Learn more about House Office Buildings and the Capitol campus through related blog posts. Explore the history of the Ford and O'Neill House Office Buildings, uncover artifacts from the Cannon House Office Building, and read about the office lottery.
In 1994, an Appropriations Committee staffer discovered an old wooden trunk tucked away in the attic of the Cannon House Office Building. The trunk, it turned out, contained letters older than the building itself and belonged to none other than the powerful Speaker of the House, Joe Cannon.
How the Hotel Congressional went from a sleek, modern hotel to a dowdy House workspace to a parking lot, and later, the O'Neill House Office Building, is a tale of the changing nature of congressional work.
A major renovation of the Cannon House Office Building began in late 2014, uncovering some surprises. Artifacts pulled from the trenches and walls of the building during the restoration tell the story of the structure and its workers.
New Members-elect crowd into a committee room in the Rayburn House Office Building, plunging into the centuries-old struggle over real estate known as the office lottery.
Clocks all over the House of Representatives—the plain ones, the fancy ones, even the ones that look like they belong in a high school classroom—have a little set of lights connected to them. Sometimes one is lit, sometimes all seven flash, and sometimes they are accompanied by loud buzzes (or rings, as they are officially termed) blasting a seemingly incomprehensible sequence. How did such a sound-and-light show end up in Congress?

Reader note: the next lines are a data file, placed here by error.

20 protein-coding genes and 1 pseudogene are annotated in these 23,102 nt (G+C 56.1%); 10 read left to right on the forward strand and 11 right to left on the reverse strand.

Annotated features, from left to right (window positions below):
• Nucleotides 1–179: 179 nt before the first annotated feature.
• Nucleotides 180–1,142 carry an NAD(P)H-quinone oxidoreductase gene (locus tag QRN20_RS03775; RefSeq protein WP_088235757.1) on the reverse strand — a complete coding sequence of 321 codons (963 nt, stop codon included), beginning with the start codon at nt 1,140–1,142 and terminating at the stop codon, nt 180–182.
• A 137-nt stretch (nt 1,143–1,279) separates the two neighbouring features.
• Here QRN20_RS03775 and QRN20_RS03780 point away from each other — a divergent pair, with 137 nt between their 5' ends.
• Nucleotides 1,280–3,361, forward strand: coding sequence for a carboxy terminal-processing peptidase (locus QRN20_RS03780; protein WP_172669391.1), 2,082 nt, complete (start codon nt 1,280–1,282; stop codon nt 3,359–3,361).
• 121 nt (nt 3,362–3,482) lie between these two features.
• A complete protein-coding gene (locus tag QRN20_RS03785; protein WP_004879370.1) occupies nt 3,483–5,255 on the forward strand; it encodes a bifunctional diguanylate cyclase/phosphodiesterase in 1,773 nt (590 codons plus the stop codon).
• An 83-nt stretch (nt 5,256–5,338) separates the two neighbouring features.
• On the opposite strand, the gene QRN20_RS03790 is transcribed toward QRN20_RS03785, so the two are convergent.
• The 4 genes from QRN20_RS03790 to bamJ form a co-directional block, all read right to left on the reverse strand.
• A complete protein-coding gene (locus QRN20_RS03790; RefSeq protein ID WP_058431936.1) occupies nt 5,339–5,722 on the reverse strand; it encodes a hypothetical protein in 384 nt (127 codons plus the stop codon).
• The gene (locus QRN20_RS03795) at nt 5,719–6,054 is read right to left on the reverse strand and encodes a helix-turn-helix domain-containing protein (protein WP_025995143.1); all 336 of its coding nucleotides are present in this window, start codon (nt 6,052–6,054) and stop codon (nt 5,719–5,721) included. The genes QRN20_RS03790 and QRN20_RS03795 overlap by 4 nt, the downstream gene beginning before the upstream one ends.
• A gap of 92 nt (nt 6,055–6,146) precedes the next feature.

Taken from hot-air balloons, airplanes, kites, blimps, and tall buildings, early aerial views brought a futuristic new perspective of Washington, D.C., to the public.
Stylish! Modern! Sturdy! And cheap! In the 1930s, Bakelite, an early plastic, was touted as “The Material of a Thousand Uses.” What uses, exactly? In one instance, desks for Congress.
On any given June day, summertime tourists visit their Representatives in the three House Office Buildings near the Capitol. But off the beaten path, at the foot of Capitol Hill, another House Office Building stands in relative obscurity. This is the story of the Ford House Office Building, an old structure that got a new lease on life, becoming the House’s own used Ford.
Peace (The White Squadron in Boston Harbor), or more simply Peace, has been around the block—the Capitol block. It started out in Chicago, came to the Capitol, and then arrived at the Cannon House Office Building.